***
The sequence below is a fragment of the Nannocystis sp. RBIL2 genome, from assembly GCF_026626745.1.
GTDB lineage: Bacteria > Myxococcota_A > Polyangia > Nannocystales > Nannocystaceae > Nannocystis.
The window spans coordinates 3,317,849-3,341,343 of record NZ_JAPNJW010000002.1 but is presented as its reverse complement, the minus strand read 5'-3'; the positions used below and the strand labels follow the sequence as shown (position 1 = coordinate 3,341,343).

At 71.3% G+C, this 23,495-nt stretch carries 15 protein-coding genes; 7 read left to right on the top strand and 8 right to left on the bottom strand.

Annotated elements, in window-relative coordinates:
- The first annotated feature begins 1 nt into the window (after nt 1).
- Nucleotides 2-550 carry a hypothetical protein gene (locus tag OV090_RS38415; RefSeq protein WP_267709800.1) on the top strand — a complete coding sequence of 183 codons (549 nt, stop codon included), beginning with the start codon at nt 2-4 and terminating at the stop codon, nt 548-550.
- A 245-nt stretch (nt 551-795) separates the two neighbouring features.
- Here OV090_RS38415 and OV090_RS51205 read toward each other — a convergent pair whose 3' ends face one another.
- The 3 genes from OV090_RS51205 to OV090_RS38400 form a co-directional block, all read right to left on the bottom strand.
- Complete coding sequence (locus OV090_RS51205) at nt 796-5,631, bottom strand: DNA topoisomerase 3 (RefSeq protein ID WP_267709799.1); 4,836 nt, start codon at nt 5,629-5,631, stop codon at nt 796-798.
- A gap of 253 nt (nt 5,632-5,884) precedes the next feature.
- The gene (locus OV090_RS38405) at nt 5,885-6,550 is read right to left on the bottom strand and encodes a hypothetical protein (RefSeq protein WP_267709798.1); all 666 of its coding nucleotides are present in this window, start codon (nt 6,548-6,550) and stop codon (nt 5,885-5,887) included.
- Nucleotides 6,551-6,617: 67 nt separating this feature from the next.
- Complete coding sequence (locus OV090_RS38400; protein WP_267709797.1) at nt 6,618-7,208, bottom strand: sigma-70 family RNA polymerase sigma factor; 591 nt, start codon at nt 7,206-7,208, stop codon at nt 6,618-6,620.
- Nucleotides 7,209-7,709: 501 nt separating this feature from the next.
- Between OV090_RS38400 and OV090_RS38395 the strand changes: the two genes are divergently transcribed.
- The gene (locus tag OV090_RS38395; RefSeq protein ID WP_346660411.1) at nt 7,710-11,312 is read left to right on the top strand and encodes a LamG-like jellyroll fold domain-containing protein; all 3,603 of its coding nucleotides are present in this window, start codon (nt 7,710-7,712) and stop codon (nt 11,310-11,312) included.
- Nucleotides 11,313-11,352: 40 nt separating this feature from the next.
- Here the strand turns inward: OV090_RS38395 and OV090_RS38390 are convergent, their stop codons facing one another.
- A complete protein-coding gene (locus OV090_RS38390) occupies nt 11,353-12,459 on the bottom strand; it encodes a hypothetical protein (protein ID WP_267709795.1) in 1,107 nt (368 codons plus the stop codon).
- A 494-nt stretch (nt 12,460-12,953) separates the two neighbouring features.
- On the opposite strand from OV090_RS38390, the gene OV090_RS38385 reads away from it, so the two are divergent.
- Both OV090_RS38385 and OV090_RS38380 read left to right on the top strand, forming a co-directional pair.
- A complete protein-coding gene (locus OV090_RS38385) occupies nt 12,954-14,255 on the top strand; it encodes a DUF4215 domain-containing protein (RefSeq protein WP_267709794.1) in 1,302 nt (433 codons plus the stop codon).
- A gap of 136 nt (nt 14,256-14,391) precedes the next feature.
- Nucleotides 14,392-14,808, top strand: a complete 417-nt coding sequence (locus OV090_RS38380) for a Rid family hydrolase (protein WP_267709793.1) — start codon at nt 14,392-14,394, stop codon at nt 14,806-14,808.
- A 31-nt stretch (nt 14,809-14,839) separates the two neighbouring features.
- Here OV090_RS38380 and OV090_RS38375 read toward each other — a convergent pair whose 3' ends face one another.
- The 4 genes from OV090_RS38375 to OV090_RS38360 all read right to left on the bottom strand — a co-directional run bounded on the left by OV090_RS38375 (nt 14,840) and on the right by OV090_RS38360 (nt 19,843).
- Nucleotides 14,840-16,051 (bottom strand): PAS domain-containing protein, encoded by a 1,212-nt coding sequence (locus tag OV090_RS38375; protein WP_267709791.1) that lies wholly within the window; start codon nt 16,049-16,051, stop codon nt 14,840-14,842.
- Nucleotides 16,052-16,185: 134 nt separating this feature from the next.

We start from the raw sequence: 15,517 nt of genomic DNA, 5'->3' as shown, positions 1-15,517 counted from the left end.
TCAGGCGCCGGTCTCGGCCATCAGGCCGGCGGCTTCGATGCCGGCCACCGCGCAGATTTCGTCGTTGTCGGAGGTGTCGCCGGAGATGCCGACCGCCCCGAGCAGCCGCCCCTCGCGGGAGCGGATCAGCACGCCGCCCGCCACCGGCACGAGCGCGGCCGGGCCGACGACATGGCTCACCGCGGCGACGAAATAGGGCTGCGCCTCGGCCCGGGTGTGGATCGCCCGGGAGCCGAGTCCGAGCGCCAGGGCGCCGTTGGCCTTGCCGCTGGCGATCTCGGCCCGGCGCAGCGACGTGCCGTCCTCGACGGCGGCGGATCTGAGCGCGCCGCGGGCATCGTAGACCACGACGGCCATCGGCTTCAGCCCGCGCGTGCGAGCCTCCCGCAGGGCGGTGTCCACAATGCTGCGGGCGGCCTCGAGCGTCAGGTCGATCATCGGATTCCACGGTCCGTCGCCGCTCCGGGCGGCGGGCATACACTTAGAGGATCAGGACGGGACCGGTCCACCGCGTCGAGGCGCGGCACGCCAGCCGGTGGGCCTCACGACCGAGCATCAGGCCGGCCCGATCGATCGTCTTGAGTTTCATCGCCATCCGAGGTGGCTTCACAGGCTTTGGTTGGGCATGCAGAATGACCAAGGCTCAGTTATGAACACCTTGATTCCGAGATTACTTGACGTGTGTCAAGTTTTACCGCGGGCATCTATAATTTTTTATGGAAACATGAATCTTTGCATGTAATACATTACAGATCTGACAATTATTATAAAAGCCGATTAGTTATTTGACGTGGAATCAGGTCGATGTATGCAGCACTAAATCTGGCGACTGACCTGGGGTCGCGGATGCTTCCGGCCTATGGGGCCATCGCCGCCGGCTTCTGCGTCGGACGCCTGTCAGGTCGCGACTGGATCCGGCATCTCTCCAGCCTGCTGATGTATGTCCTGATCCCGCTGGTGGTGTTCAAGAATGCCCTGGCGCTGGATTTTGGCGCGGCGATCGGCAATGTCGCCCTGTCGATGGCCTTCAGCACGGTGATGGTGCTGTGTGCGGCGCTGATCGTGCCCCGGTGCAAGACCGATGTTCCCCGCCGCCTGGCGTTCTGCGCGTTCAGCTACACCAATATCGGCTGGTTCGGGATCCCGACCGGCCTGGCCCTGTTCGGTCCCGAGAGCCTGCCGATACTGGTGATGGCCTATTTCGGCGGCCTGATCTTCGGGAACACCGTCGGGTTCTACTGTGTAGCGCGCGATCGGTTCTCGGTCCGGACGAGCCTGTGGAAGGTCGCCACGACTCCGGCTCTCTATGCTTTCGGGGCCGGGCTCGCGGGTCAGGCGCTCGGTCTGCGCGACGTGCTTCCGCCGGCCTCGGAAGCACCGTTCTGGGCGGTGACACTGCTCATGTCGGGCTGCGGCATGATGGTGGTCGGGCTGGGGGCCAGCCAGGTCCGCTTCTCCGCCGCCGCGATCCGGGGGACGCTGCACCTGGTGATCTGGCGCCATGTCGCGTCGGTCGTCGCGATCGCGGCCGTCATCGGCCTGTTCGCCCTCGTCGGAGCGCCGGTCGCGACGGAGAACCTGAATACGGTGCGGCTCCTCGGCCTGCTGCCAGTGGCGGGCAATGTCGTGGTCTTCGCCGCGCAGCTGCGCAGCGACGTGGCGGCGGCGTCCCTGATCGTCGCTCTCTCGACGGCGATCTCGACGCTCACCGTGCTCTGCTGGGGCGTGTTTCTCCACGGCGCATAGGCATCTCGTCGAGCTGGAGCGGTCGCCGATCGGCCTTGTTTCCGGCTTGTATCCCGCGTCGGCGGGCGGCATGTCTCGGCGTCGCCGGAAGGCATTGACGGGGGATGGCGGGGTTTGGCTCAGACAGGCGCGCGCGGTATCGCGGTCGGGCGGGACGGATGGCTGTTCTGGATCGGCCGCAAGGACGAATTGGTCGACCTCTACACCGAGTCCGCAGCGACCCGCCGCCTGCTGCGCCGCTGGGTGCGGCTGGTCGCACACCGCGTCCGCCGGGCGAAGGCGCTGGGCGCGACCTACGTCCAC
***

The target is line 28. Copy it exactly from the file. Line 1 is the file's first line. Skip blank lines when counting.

- A 31-nt stretch (nt 14,809-14,839) separates the two neighbouring features.